Now, to attack, use your group command (reference point again) to 
    carefully place your units to end up just enough for their pikes to 
    touch the enemy line. Remember that you must only go straight ahead 
    and therefore the group command must be aligned to your current facing. 
    Any major changes in direction so close to the enemy lines will be 
    Once your pikes touch the enemy line, they will engage. Now you just 
    sit back until the enemy rout or pull back. Then advance again in the 
    same manner.
    Often the enemy will charge your pikes when you are close to them 
    (about the distance of 10 to 15 men deep of phalanx) and this is also 
    a good thing as all you need to do is absorb the charge.
    What about your cavalry and missile units?
    You should order your missile units to stop advancing (backspace) with 
    the group and disengage them from the group by selecting them and 
    pressing 'g' as soon as they get slightly into firing range, which I 
    usually take it as able to hit the enemy archers/slingers for my 
    archers or to hit the enemy front line for skirmishers. That way when 
    you further advance your phalanx it won't pull your archers forwards.
    As for cavalry, once you pull the cavalry from the group to deal with 
    other problems, disengage them from the group so that they won't all 
    trot back into the original formation when you command your phalanx 
    I sometimes do not disengage units from the group if I intended them 
    to return to the original formation. This happens when I am fighting a 
    small army but they have a large reinforcement coming directly behind 
    their small army.
    Lastly do not ever disengage your phalanx units out of the group unless 
    you intend them to break formation. This can occur when one wing needs 
    extra help. 
    It all may sound complicated but with practice it will become second 
    nature and I don't have to consciously think about it when I play. 
    5.0 Terrain
    Take note of the terrain. There are so many locations you can take 
    advantage of. There's plenty of bridges and forests in Asia Minor. 
    There'll be plenty of uphill fighting further to the East. I was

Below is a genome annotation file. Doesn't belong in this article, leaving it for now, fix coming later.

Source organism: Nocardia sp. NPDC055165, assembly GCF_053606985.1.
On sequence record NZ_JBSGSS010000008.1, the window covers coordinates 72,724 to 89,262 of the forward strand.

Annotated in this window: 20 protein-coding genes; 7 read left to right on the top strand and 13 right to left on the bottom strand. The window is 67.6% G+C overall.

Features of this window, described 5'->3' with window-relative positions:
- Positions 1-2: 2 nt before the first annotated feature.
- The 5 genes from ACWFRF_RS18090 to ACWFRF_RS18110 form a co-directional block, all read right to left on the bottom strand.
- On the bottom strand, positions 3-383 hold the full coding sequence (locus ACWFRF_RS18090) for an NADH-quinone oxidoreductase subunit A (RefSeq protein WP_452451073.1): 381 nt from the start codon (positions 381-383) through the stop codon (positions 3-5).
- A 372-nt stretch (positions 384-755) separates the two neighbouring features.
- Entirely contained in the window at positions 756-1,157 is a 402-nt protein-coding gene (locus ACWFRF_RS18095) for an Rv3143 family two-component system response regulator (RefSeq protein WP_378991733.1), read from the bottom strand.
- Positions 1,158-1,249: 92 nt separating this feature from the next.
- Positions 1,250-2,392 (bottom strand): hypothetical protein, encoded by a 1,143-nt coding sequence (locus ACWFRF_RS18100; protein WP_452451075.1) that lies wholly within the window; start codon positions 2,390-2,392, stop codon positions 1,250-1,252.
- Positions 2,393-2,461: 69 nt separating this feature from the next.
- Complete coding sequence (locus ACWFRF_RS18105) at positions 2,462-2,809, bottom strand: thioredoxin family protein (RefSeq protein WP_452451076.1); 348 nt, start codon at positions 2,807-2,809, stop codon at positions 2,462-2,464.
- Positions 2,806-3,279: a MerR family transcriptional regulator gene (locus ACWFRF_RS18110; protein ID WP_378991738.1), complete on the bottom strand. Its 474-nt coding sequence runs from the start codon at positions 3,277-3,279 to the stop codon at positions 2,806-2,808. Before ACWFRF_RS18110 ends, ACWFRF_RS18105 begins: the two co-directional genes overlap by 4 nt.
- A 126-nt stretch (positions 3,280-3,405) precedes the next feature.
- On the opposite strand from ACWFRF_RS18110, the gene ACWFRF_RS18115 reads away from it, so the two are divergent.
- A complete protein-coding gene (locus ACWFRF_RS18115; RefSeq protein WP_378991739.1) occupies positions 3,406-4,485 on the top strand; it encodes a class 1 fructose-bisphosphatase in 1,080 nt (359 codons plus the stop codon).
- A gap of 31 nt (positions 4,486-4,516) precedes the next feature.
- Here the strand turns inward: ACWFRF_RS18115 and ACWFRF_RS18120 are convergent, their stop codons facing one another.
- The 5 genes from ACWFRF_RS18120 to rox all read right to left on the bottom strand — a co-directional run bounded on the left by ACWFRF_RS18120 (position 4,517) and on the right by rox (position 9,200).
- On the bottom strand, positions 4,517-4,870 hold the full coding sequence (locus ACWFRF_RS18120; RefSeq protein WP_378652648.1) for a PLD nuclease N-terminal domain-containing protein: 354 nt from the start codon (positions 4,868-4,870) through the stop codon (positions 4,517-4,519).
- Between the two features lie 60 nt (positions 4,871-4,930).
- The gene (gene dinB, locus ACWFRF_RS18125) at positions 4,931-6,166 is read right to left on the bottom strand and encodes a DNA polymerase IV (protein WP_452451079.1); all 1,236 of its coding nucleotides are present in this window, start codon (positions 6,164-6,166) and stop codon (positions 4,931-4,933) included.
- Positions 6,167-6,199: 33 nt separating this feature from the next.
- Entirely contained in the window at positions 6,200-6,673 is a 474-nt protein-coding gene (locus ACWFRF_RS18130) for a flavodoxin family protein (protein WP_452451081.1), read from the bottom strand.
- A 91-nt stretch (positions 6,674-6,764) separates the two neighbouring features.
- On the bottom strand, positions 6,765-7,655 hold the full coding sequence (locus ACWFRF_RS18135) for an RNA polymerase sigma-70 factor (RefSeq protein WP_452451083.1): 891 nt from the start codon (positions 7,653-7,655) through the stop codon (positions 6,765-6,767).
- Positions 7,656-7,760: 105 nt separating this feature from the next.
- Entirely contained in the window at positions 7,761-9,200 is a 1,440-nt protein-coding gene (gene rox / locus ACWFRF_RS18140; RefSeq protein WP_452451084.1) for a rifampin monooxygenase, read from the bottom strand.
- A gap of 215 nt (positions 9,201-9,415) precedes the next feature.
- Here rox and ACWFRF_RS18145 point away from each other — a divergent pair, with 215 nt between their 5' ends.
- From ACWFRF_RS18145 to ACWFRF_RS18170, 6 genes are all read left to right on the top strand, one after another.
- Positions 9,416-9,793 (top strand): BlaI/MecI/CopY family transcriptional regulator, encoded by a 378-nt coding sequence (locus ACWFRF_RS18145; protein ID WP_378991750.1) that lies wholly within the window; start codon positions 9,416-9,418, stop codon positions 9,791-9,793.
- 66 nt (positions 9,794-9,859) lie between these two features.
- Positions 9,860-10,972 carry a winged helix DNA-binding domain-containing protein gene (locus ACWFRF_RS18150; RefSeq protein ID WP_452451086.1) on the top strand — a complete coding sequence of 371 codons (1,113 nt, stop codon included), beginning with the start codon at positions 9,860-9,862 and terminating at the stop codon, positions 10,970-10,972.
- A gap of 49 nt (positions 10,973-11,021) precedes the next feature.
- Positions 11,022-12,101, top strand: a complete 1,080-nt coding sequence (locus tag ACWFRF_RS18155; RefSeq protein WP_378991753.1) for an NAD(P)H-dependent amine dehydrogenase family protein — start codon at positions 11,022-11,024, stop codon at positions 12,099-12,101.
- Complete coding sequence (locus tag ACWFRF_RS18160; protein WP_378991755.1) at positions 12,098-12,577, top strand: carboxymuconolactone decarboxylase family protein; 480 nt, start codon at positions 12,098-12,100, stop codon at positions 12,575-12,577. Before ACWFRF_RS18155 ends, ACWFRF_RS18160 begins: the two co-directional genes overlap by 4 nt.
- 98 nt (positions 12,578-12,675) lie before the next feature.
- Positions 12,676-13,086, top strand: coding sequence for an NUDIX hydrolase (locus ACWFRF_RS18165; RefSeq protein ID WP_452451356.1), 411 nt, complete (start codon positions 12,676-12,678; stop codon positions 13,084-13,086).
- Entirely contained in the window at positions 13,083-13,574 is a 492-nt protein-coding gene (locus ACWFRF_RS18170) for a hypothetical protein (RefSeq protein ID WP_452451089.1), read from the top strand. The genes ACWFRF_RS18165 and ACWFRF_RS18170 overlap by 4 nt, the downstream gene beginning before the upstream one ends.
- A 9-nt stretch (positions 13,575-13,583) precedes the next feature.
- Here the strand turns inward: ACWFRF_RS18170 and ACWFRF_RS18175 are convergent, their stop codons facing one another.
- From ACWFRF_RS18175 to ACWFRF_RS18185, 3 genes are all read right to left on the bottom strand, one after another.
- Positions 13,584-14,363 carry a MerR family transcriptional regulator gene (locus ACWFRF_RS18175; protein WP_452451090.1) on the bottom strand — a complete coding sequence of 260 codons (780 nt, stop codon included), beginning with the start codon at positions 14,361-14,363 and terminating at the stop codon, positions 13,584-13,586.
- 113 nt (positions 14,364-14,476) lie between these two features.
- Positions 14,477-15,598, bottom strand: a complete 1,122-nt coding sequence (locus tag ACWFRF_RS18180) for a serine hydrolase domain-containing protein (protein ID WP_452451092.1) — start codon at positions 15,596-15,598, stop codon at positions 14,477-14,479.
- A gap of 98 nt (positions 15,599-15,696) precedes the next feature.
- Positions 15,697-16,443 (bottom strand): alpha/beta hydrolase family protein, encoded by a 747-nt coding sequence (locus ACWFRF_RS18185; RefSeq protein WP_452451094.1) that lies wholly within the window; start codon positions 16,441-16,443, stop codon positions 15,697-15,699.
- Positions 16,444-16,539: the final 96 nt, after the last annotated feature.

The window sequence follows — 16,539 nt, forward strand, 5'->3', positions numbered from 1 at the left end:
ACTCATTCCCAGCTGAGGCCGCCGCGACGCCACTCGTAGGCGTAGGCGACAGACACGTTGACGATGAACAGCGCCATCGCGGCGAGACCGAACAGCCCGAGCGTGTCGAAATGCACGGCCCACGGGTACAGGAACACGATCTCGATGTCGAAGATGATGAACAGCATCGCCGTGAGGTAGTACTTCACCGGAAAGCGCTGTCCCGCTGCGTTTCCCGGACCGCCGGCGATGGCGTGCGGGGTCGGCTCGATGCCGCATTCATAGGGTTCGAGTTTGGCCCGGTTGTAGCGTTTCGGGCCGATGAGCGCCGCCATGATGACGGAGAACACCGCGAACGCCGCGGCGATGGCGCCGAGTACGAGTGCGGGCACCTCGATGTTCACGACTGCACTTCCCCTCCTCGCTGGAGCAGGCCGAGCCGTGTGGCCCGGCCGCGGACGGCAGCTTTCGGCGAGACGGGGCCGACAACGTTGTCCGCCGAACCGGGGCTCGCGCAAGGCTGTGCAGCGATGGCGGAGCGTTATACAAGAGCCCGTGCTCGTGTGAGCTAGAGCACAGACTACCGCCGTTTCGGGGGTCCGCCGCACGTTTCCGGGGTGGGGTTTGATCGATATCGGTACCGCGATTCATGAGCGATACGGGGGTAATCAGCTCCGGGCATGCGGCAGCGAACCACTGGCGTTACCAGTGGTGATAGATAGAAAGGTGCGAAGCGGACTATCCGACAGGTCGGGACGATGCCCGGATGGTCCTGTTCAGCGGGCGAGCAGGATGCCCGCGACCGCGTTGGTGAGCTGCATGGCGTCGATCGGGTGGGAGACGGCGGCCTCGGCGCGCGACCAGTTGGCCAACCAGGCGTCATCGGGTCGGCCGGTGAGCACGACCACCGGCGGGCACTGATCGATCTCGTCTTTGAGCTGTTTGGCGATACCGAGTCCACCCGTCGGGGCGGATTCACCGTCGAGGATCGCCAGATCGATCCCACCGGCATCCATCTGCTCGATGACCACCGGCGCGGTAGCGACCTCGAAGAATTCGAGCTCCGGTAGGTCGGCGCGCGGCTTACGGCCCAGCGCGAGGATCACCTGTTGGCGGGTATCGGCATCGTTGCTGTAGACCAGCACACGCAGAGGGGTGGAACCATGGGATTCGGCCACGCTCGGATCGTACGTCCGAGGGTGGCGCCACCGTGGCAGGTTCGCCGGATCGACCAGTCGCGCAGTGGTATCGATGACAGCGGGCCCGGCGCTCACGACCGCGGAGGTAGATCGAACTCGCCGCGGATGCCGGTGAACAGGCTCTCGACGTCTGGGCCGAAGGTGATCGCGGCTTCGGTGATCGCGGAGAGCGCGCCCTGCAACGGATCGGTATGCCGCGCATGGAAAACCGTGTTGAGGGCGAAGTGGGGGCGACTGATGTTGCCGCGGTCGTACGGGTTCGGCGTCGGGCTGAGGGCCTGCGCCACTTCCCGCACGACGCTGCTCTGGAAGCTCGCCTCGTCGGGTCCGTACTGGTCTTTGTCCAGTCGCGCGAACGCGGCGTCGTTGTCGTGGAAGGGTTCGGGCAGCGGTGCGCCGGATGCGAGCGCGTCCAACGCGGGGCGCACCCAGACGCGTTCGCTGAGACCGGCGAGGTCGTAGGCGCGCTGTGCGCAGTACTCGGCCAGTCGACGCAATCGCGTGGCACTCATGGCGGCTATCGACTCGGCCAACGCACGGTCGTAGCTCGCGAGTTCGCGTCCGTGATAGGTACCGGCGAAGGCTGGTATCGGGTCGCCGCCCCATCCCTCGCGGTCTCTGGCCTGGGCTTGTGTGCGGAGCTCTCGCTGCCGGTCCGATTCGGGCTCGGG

lucky enough to ambush Mennom of Rhodes in the end of the first turn 
    and opened up an easy route towards Helicarnassus. 
    6.0 Buildings
    The buildings in this campaign are secondary. No need to get worked up 
    about building up a city. If you need tech, just capture a city that 
    already has tech like Babylon. In time you will have plenty of leftover 
    cash to build anything you want. 
    7.0 Economy
    You main source of income will always be from massacres. Alexander 
    started off as the great and ended up the butcher. Only after you 
    control the Meditteranean cities will you make positive income easily. 
    Don't bother building unit training buildings much in the West, in 
    fact raze them if you need cash. Just build up ports and marketplaces 
    to boost income. 
    8.0 City Happiness
    Just massacre and use peasant garrisons. Don't worry too much about 
    happiness buildings. You are Alexander, not some pansy people loving 
    hippie! Did not face any riots. 
    Don't forget to move the capital Eastwards to reduce distance to 
    capital unhappiness.
    9.0 How my game went
    From the start I'm always an aggresive player. I attack first always. 
    I hired as many mercs as you can for Parmenion. Then I set him to 
    ambush at the river crossing.Alexander headed East towards Byzantium 
    and kill the big Thracian stack there forcing them to retreat into 
    the city. I then left a small detachment to siege Byzantium while the 
    main Alexander stack aim towards my ships. Spend as much of the 
    starting cash as you can, even queue build because you will 
    definitely lose cash with all the mercs. 
    I was lucky at the end of my first turn as Parmenion ambushed Mennom 
    of Rhodes and killed most of his troops. He managed to escape though 
    and hid in Helicarnassus. By the second move, I siege Helicarnassus 
    and Alexander was following behind. I captured Helicarnassus the 
    next turn. I only used 3 siege towers and some crafty maneuvering to 
    easily win with minimal losses. Phalanx just makes city capturing 
    easy-peasy. I let the troops at Byzantium wait the siege out as it's 
    a small stack I left behind of mostly hoplites, skirmishers and 
    Pella was sieged by the silly Illyrians and I easily defended the 
    city from 1500 troops with 5 hoplites, 1 general, 2 skirmishers and 
    1 hypaspists. I just place all my units in the city center with the 
    hoplites placed with one diagonal line from one corner of the city 
    square to another. All the other troops are behind them. 3 wall 
    breaches which 5 hoplites will never be able to contain. 
    From there I had 2 strong stacks to advance straight to Issus. I 
    largely ignored the 2 northern coastal cities at first as I did not 
    want to get sidetracked from capturing Issus which is a major 
    enough a city to retrain my units. 
    I left Parmenion to guard the bridge close to Issus while Alexander 
    went south into Egypt. On hindsight, I should have sent Permenion 
    south rather than Alexander as I didn't expect Egypt to be so lightly 
    defended. Helicarnassus trained up phalangists and I created a third 
    stack of mostly merc hoplites to capture the northern coastal cities. 
    The persians held a surprise for me when Darius appeared with the 
    most powerful Persian stack I faced in the campaign. After capturing